Tablets have become commonplace in today’s classrooms, even as early as preschool or kindergarten.
If used appropriately, these touchscreen devices can enhance instruction, according to a University of Georgia Cooperative Extension specialist.
“The fact that tablets are being incorporated into the curriculum more and more often can be a good thing for children’s learning, as long as they are used appropriately,” said Diane Bales, an associate professor in the UGA College of Family and Consumer Sciences and Extension Human Development Specialist.
“If tablets are used in appropriate ways to allow kids to work together on projects and share ideas, technology can enhance education.”
Bales pointed to benefits such as “virtual field trips” that students can take via tablets, or opportunities to “co-create” stories, artwork, videos and other projects with classmates using the devices.
Because of the easy-to-understand touchscreen prompts of the devices and their widespread use both at school and in homes, tablets are often popular with young children.
“They are logical: I touch this and something happens,” Bales said. “You’re seeing the connection between the action and the result, and the interface is so easy.”
Despite the advantages, it's critical that teachers and parents work to familiarize themselves with the devices and make good choices about how children use them, Bales said.
“Tablets can be misused,” she said. “There are a lot of apps and programs marketed to children that are not child-directed and that aren’t building deep knowledge. Choose content because children can learn something from it, not just because it’s cute.”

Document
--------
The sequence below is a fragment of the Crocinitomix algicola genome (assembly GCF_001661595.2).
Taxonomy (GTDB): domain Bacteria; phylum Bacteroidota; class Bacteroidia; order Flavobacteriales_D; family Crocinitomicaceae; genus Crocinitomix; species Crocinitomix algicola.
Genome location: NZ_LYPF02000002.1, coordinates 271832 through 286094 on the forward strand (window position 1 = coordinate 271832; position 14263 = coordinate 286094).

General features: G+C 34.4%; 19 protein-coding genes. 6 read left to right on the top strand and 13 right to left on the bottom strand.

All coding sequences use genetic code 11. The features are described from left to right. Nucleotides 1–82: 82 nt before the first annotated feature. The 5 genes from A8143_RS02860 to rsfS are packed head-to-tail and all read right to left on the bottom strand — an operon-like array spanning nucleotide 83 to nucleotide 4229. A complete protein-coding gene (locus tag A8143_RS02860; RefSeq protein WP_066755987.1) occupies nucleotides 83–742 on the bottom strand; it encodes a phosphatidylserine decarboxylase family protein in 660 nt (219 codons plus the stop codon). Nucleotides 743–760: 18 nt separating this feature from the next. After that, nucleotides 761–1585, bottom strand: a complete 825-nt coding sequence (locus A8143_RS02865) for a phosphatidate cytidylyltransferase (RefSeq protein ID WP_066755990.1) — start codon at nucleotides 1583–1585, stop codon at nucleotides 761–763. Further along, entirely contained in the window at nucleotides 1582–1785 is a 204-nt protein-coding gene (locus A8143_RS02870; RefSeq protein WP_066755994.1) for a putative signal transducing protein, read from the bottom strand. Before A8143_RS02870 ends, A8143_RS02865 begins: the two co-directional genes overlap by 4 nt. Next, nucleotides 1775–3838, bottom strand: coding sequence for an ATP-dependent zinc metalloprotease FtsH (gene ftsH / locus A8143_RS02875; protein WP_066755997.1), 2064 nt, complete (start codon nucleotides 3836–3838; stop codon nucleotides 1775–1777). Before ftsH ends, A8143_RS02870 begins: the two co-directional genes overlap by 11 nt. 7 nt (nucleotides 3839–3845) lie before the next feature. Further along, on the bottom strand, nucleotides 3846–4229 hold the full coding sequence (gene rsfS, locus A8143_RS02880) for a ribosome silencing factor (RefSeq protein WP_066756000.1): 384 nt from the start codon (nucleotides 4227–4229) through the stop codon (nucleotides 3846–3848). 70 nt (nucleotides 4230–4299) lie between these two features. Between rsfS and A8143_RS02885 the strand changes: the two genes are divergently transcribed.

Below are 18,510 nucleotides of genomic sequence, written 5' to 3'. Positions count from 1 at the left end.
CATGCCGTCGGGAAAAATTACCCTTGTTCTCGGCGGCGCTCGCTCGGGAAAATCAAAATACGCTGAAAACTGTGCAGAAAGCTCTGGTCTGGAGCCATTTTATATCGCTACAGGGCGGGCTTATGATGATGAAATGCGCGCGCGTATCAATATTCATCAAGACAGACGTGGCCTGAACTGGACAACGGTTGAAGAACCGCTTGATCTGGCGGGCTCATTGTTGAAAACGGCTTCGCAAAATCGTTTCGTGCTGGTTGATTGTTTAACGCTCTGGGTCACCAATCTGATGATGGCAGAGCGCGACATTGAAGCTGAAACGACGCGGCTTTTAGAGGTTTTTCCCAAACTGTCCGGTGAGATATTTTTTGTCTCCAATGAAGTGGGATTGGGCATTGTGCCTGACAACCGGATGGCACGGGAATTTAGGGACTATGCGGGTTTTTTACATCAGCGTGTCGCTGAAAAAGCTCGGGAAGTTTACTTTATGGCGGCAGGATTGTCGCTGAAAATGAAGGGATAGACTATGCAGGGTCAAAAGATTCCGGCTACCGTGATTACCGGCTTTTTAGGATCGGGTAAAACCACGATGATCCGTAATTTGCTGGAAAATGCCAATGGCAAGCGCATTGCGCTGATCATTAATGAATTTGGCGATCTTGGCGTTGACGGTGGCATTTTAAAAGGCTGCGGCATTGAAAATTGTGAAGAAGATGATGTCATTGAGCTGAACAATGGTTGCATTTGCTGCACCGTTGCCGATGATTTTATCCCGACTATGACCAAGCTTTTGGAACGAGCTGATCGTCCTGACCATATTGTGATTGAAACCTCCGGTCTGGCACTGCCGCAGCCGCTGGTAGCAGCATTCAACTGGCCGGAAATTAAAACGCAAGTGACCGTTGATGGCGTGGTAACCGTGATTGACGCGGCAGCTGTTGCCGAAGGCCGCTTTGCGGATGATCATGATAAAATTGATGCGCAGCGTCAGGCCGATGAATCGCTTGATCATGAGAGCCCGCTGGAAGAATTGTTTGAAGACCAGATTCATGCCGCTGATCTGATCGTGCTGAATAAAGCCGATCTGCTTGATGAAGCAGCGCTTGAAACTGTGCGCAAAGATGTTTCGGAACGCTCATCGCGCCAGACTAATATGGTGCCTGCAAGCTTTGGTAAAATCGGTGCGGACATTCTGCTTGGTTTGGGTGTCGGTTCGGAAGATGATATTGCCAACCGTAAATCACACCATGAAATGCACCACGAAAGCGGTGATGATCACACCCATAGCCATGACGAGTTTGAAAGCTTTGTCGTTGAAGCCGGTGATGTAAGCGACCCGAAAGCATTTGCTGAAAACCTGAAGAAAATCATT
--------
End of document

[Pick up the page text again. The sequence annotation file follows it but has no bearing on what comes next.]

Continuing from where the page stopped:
Here are a few other tips from Bales and UGA Extension:
1. Talk to your child’s teacher about how tablets will be used in the classroom.
“It’s a great topic of conversation for back to school nights and parent-teacher conferences,” she said. “Find out what kinds of apps they use in the classroom that children enjoy. And if you have ideas or concerns about classroom tablet use, discuss them with the teacher.”
2. Provide structure, and consider time limits if a tablet is available at home.
“Using tablets should never be the only thing kids are doing, and it should never dominate a child’s day,” she said. “For some children, time limits are going to help make sure they don’t. Just be sure to make the time limit clear by explaining it to the child in advance and setting an alarm or timer.”
3. Remember that tablets are just one tool for enhanced learning and should not replace more traditional options.
“A tablet should never replace books or blocks or puzzles or hands-on art or running and climbing outdoors,” Bales said. “But it can be used to enhance what kids do and it can be a great tool to learn more. It’s like anything else: parents and teachers have to decide how best to use it.”
For parents who want more information about tablets, Bales suggests viewing the “Selecting Apps to Support Children’s Learning” link at families.naeyc.org/learning-and-development/selecting-apps-support-childrens-learning.